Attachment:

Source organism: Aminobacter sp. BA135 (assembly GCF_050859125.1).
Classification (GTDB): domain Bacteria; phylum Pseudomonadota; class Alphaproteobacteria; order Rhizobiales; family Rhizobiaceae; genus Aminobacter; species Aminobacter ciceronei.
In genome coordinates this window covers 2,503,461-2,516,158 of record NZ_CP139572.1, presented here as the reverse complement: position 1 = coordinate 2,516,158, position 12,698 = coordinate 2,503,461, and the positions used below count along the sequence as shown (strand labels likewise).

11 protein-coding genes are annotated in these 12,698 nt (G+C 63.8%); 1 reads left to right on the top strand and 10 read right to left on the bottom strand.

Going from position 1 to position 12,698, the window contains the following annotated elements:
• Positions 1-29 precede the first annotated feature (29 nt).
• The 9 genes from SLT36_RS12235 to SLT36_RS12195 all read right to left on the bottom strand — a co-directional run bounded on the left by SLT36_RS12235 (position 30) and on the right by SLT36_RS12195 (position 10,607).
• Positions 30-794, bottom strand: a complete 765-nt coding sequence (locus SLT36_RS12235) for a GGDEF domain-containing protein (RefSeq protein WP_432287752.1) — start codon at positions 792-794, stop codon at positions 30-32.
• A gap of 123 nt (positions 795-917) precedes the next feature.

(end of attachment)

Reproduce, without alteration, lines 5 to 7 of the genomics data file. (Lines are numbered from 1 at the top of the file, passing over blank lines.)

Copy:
Going from position 1 to position 12,698, the window contains the following annotated elements:
• Positions 1-29 precede the first annotated feature (29 nt).
• The 9 genes from SLT36_RS12235 to SLT36_RS12195 all read right to left on the bottom strand — a co-directional run bounded on the left by SLT36_RS12235 (position 30) and on the right by SLT36_RS12195 (position 10,607).